July 2012

Q&A: "Holiness Living"

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Q: Can you explain "Holiness Living?"

A: Holiness living is a state of total devotion and obedience to God in all aspects of life. We believe that followers of Christ need and can receive the fullness of God's Holy Spirit. When believers allow God's Holy Spirit to purify and fill their hearts they are enabled by the Spirit of God, which dwells in them, to live holy lives in obedience to God (Romans 8:5). We do not have the capacity to make ourselves holy. Only God can make us holy.

Q&A: Reaching Neighbors

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Q: I keep inviting my neighbors to church but they don't want to attend. What are some other ways I can share the Good News with them?

A. This is a very common scenario in our postmodern culture. Fifty years ago, simply inviting someone to church worked great as an evangelistic tool. Today, not so much.

The Immigrant Among Us

Do you live where your ancestors lived? According to Genesis, we are all immigrants because our ancestors came from Turkey after the Flood!

The word "stranger" is ger in Hebrew and xenos in Greek. It can be defined as foreigner, alien, or sojourner. In this article, the word immigrant is inserted for ger and xenos.

Abraham was an immigrant. "I am an immigrant and a sojourner with you. Give me a possession of a burying-place with you, that I may bury my dead" (Genesis 23:4, ASV).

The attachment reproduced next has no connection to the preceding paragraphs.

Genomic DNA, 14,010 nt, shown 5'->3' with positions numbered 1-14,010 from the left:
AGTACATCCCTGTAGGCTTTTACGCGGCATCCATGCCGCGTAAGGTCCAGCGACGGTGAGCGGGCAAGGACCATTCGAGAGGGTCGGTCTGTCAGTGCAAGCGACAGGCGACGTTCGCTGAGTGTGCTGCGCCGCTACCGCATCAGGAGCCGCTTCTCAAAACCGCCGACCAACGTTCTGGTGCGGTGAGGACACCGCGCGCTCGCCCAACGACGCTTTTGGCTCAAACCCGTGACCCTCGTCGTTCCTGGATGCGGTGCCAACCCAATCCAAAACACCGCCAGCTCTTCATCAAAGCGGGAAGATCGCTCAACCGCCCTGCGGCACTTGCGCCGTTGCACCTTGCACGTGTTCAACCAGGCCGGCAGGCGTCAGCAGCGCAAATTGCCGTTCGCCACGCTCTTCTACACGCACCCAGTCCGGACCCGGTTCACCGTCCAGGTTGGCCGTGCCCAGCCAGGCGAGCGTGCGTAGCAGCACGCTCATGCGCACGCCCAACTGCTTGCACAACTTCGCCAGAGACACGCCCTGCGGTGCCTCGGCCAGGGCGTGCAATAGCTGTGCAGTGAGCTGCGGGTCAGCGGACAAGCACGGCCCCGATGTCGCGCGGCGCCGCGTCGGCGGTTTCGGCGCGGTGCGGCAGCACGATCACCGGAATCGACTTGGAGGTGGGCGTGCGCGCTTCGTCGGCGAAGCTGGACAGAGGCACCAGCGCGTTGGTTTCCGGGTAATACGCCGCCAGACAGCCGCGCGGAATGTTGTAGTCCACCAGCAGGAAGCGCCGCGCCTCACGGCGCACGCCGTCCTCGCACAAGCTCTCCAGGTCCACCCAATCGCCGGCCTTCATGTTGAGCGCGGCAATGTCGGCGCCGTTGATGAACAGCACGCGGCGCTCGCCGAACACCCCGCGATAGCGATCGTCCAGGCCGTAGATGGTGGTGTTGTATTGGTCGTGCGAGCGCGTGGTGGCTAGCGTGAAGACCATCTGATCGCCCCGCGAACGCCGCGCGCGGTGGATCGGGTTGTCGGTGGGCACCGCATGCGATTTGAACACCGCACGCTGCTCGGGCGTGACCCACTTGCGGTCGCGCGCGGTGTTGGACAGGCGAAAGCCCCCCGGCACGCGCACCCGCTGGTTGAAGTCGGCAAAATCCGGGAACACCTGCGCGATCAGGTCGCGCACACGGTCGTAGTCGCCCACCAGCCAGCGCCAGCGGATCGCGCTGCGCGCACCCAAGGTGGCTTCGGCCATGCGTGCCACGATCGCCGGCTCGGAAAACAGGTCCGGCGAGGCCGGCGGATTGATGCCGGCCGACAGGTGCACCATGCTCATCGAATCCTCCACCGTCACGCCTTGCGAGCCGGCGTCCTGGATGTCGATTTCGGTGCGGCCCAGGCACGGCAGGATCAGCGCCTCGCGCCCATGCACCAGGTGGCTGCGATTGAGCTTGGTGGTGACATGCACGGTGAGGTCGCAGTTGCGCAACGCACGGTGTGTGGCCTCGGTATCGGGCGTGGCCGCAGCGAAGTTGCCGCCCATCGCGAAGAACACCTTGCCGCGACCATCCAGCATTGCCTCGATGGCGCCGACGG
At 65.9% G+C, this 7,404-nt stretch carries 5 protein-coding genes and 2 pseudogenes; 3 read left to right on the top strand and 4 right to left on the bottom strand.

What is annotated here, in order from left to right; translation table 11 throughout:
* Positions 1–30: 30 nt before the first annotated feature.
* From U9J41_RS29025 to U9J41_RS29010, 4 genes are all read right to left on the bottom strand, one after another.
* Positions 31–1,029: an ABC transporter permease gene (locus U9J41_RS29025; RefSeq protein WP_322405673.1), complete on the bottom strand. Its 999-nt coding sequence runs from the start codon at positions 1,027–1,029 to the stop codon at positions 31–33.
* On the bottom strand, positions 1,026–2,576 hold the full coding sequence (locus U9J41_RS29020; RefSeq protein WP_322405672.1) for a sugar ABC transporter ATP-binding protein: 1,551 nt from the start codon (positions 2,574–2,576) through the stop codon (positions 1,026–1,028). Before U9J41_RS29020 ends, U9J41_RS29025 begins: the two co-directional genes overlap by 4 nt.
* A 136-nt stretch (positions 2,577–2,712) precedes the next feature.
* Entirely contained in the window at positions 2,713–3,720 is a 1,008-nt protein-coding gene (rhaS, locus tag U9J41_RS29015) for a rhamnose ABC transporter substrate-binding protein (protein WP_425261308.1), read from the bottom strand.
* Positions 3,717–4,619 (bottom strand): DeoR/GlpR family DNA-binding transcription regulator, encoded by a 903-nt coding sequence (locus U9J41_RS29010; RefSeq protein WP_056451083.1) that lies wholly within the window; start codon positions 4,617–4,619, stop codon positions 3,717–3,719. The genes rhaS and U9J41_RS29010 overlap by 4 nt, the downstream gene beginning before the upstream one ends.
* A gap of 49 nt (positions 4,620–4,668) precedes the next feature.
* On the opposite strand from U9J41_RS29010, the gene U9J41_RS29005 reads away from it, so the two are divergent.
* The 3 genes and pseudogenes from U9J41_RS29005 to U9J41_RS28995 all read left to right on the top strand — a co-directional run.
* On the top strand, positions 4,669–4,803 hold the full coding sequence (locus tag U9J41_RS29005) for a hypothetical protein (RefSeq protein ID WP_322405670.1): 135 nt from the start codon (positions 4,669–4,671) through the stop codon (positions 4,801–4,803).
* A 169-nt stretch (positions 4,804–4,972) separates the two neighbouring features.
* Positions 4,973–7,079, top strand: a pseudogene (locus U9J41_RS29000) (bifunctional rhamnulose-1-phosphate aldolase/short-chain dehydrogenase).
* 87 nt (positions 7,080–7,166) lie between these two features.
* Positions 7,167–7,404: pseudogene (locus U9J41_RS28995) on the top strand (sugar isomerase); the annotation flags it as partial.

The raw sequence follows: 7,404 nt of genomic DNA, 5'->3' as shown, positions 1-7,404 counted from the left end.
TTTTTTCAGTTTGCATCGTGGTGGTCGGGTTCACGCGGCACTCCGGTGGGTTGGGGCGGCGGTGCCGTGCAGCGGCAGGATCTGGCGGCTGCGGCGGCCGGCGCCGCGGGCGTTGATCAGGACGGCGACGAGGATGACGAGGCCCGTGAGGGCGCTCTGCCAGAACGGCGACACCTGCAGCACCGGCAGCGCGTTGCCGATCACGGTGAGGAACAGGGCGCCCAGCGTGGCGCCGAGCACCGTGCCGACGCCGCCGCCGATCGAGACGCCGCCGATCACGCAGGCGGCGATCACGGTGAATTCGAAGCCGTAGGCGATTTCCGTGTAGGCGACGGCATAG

The Cloud

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"Therefore, since we are surrounded by such a great cloud of witnesses, let us throw off everything that hinders and the sin that so easily entangles. And let us run with perseverance the race marked out for us, 2 fixing our eyes on Jesus, the pioneer and perfecter of faith. For the joy set before Him he endured the cross, scorning its shame, and sat down at the right hand of the throne of God. 3 Consider Him who endured such opposition from sinners, so that you will not grow weary and lose heart." (Hebrews 12:1-3)

Worship and Holiness

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Jesus spoke these words to a woman at a well after she attempted to draw Jesus into a debate about the proper place of worship.  For centuries, Jews and Samaritans disagreed about the location of the proper place to truly worship God.  Perhaps these were the first of many “worship wars” that would follow even into our present age.